Perhaps predictably, social media were replete with references to "The Wire" today, as amateur pundits couldn't wait to compare the violence on the streets of Baltimore the past few days with the HBO series that portrayed a city on the brink of despair.
"This live episode of The Wire is riveting," actor and comedian Judah Friedlander tweeted Monday night, as rioters were taking to the streets in West Baltimore and firefighters were struggling to douse flames in many parts of the city.
A Twitter user identifying himself as sports handicapper Johnny Detroit posted, "Season #6 of The Wire live on CNN right now…" A tweet from ESPN senior writer and Baltimore Sun alum Kevin Van Valkenburg pleaded, "If your understanding of Baltimore's myriad complexities is limited to binge-watching The Wire, save your lectures. Tough day for us here."
Meanwhile, David Simon, the Emmy-winning writer and former Baltimore Sun reporter who created "The Wire," took to his website (davidsimon.com) to plead for some semblance of order and lament a lost opportunity for progress in mending his home city's fissures.
"There was real power and potential in the peaceful protests that spoke in Mr. Gray's name initially," Simon wrote in a Monday post, "and there was real unity at his homegoing today. But this, now, in the streets, is an affront to that man's memory and a dimunition of the absolute moral lesson that underlies his unnecessary death."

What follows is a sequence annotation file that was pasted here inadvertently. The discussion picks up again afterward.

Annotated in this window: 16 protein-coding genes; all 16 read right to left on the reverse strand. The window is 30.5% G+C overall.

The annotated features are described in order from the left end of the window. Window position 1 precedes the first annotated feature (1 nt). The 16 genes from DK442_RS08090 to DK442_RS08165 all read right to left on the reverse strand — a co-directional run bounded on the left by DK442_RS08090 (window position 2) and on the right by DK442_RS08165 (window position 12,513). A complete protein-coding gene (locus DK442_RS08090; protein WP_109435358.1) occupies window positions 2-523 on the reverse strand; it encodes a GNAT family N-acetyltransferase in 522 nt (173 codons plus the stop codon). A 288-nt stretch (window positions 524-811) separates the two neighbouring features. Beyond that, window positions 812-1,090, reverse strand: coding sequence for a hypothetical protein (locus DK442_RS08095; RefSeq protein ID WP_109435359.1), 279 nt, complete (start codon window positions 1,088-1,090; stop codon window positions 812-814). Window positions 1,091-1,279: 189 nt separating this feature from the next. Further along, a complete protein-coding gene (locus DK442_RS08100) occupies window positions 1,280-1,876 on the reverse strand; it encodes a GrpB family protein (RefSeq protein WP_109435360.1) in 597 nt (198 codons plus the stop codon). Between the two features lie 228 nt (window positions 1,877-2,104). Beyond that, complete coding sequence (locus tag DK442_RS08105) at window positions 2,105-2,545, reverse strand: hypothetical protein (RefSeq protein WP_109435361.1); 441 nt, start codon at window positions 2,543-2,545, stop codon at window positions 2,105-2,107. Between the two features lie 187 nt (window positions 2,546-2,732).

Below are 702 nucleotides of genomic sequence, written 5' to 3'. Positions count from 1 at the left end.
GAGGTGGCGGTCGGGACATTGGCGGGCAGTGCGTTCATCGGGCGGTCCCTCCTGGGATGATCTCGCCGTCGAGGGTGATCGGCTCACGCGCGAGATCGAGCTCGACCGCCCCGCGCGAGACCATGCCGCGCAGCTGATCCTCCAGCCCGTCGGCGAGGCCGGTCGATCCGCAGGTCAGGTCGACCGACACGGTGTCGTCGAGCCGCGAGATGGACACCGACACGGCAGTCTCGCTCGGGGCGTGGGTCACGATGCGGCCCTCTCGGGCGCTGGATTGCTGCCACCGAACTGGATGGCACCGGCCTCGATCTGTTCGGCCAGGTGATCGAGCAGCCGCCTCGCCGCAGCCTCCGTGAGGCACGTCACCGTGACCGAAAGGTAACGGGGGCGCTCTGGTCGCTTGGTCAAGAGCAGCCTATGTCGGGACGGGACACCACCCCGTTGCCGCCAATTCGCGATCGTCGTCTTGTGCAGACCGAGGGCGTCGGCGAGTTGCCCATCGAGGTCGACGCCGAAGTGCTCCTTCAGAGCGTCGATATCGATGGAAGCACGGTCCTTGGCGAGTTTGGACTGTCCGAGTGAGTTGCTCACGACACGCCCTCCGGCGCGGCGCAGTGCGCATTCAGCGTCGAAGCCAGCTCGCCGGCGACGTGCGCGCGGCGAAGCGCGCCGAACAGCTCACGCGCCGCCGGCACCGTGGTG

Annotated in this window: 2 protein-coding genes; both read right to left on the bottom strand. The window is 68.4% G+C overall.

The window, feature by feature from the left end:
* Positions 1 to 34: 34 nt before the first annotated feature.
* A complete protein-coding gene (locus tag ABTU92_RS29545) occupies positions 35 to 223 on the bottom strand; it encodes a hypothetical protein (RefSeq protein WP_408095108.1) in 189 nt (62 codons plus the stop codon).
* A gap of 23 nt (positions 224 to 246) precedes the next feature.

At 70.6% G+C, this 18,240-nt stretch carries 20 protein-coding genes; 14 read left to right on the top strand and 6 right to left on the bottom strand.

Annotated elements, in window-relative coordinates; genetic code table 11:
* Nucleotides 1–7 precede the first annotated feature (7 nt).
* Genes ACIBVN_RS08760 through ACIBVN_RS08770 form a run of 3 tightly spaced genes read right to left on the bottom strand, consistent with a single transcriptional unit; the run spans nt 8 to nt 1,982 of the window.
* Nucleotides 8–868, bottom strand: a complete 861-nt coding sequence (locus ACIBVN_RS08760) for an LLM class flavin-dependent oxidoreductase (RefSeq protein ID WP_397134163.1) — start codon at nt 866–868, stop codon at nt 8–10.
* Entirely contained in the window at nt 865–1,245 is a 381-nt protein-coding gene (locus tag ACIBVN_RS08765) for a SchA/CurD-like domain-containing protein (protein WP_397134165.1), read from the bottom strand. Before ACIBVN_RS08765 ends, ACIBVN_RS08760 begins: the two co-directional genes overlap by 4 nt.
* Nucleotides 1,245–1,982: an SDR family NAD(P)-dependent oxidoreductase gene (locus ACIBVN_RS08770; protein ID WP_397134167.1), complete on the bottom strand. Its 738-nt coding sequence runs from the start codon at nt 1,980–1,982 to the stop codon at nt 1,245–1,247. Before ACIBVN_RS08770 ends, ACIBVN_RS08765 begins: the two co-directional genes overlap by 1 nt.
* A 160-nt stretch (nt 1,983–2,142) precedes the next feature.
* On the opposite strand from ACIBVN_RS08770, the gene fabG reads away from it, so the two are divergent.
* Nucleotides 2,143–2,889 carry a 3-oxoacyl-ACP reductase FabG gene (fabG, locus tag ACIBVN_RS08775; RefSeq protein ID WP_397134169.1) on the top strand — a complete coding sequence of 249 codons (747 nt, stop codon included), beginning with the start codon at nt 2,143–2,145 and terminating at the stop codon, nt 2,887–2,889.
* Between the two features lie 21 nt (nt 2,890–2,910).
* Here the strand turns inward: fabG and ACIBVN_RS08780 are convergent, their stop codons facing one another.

Simon ended his post with a plea clearly born from a mix of anger, frustration and concern. "If you can't seek redress and demand reform without a brick in your hand, you risk losing this moment for all of us in Baltimore," he wrote. "Turn around. Go home. Please."
Simon wasn't the only "Wire" alum to weigh in on the rioting and violence in the wake of the death of Freddie Gray. Andre Royo, who played recovering heroin addict and police informant "Bubbles" Cousins, tweeted, "To my Beloved city Baltimore..I feel your pain. Stand up..rise UP without breaking down! Discipline not Destruction. #VictorynotVictims."
Tweeted Wendell Pierce, who played Detective Bunk Moreland, "This is not a revolution. This is thuggery." He later added, "Today is a historic opportunity, take that rage to the office of [new attorney general] Loretta Lynch. That is revolutionary."